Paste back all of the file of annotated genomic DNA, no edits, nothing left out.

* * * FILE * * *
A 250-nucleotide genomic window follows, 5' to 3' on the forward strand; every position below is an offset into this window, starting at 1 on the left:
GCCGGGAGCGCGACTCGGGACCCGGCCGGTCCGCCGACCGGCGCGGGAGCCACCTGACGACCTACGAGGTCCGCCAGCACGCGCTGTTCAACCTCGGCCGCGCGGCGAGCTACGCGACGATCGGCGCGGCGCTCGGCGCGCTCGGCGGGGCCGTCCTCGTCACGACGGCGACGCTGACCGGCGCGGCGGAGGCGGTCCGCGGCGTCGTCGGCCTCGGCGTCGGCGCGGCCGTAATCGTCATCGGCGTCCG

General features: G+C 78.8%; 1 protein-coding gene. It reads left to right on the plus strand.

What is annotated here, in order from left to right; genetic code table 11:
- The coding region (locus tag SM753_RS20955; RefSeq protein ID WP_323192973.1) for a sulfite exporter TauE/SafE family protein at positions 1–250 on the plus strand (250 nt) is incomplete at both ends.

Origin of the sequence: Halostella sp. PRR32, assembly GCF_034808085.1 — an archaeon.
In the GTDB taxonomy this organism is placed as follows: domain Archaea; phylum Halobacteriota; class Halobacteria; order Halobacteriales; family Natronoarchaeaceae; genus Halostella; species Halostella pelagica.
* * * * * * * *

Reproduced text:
A 250-nucleotide genomic window follows, 5' to 3' on the forward strand; every position below is an offset into this window, starting at 1 on the left:
GCCGGGAGCGCGACTCGGGACCCGGCCGGTCCGCCGACCGGCGCGGGAGCCACCTGACGACCTACGAGGTCCGCCAGCACGCGCTGTTCAACCTCGGCCGCGCGGCGAGCTACGCGACGATCGGCGCGGCGCTCGGCGCGCTCGGCGGGGCCGTCCTCGTCACGACGGCGACGCTGACCGGCGCGGCGGAGGCGGTCCGCGGCGTCGTCGGCCTCGGCGTCGGCGCGGCCGTAATCGTCATCGGCGTCCG

General features: G+C 78.8%; 1 protein-coding gene. It reads left to right on the plus strand.

What is annotated here, in order from left to right; genetic code table 11:
- The coding region (locus tag SM753_RS20955; RefSeq protein ID WP_323192973.1) for a sulfite exporter TauE/SafE family protein at positions 1–250 on the plus strand (250 nt) is incomplete at both ends.

Origin of the sequence: Halostella sp. PRR32, assembly GCF_034808085.1 — an archaeon.
In the GTDB taxonomy this organism is placed as follows: domain Archaea; phylum Halobacteriota; class Halobacteria; order Halobacteriales; family Natronoarchaeaceae; genus Halostella; species Halostella pelagica.